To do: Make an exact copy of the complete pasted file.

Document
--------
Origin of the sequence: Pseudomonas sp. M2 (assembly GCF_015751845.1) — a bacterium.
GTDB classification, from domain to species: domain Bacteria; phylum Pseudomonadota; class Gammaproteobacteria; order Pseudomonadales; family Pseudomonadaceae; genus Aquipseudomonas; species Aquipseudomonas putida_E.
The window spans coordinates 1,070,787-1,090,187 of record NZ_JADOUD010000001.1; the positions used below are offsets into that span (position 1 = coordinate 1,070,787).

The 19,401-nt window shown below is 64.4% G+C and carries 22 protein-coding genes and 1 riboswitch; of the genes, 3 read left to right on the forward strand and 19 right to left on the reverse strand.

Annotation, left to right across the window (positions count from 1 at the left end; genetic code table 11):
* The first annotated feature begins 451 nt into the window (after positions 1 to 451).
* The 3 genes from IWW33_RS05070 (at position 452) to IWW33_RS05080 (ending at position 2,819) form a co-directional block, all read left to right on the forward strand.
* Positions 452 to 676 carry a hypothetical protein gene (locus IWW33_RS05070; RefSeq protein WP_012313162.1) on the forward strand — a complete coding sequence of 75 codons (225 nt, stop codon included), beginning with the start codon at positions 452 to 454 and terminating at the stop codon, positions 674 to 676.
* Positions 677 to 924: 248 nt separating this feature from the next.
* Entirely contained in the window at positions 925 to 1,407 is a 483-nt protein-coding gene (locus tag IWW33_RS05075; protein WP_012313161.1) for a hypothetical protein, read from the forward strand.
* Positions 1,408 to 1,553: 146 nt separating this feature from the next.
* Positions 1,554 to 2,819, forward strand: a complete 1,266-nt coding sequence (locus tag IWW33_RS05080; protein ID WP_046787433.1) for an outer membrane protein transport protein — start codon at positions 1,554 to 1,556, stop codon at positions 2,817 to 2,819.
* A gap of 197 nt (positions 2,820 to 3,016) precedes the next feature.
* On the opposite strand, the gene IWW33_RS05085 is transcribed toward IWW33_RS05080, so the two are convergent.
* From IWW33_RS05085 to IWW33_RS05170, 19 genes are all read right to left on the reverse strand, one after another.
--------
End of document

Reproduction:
Origin of the sequence: Pseudomonas sp. M2 (assembly GCF_015751845.1) — a bacterium.
GTDB classification, from domain to species: domain Bacteria; phylum Pseudomonadota; class Gammaproteobacteria; order Pseudomonadales; family Pseudomonadaceae; genus Aquipseudomonas; species Aquipseudomonas putida_E.
The window spans coordinates 1,070,787-1,090,187 of record NZ_JADOUD010000001.1; the positions used below are offsets into that span (position 1 = coordinate 1,070,787).

The 19,401-nt window shown below is 64.4% G+C and carries 22 protein-coding genes and 1 riboswitch; of the genes, 3 read left to right on the forward strand and 19 right to left on the reverse strand.

Annotation, left to right across the window (positions count from 1 at the left end; genetic code table 11):
* The first annotated feature begins 451 nt into the window (after positions 1 to 451).
* The 3 genes from IWW33_RS05070 (at position 452) to IWW33_RS05080 (ending at position 2,819) form a co-directional block, all read left to right on the forward strand.
* Positions 452 to 676 carry a hypothetical protein gene (locus IWW33_RS05070; RefSeq protein WP_012313162.1) on the forward strand — a complete coding sequence of 75 codons (225 nt, stop codon included), beginning with the start codon at positions 452 to 454 and terminating at the stop codon, positions 674 to 676.
* Positions 677 to 924: 248 nt separating this feature from the next.
* Entirely contained in the window at positions 925 to 1,407 is a 483-nt protein-coding gene (locus tag IWW33_RS05075; protein WP_012313161.1) for a hypothetical protein, read from the forward strand.
* Positions 1,408 to 1,553: 146 nt separating this feature from the next.
* Positions 1,554 to 2,819, forward strand: a complete 1,266-nt coding sequence (locus tag IWW33_RS05080; protein ID WP_046787433.1) for an outer membrane protein transport protein — start codon at positions 1,554 to 1,556, stop codon at positions 2,817 to 2,819.
* A gap of 197 nt (positions 2,820 to 3,016) precedes the next feature.
* On the opposite strand, the gene IWW33_RS05085 is transcribed toward IWW33_RS05080, so the two are convergent.
* From IWW33_RS05085 to IWW33_RS05170, 19 genes are all read right to left on the reverse strand, one after another.